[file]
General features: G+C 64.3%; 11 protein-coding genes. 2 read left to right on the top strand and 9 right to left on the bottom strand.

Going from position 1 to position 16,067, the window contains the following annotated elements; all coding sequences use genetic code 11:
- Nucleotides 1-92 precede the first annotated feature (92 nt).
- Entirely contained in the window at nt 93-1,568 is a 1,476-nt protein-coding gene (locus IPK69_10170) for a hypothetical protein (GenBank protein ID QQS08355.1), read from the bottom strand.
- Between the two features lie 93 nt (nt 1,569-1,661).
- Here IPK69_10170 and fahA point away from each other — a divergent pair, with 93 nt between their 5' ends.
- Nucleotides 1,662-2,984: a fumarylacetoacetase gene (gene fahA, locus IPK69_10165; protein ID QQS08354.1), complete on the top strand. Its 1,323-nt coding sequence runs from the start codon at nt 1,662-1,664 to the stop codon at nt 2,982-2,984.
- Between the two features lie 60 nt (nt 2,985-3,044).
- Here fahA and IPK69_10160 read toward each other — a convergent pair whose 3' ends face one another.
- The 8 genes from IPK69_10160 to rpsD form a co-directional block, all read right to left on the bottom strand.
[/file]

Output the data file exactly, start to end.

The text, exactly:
General features: G+C 64.3%; 11 protein-coding genes. 2 read left to right on the top strand and 9 right to left on the bottom strand.

Going from position 1 to position 16,067, the window contains the following annotated elements; all coding sequences use genetic code 11:
- Nucleotides 1-92 precede the first annotated feature (92 nt).
- Entirely contained in the window at nt 93-1,568 is a 1,476-nt protein-coding gene (locus IPK69_10170) for a hypothetical protein (GenBank protein ID QQS08355.1), read from the bottom strand.
- Between the two features lie 93 nt (nt 1,569-1,661).
- Here IPK69_10170 and fahA point away from each other — a divergent pair, with 93 nt between their 5' ends.
- Nucleotides 1,662-2,984: a fumarylacetoacetase gene (gene fahA, locus IPK69_10165; protein ID QQS08354.1), complete on the top strand. Its 1,323-nt coding sequence runs from the start codon at nt 1,662-1,664 to the stop codon at nt 2,982-2,984.
- Between the two features lie 60 nt (nt 2,985-3,044).
- Here fahA and IPK69_10160 read toward each other — a convergent pair whose 3' ends face one another.
- The 8 genes from IPK69_10160 to rpsD form a co-directional block, all read right to left on the bottom strand.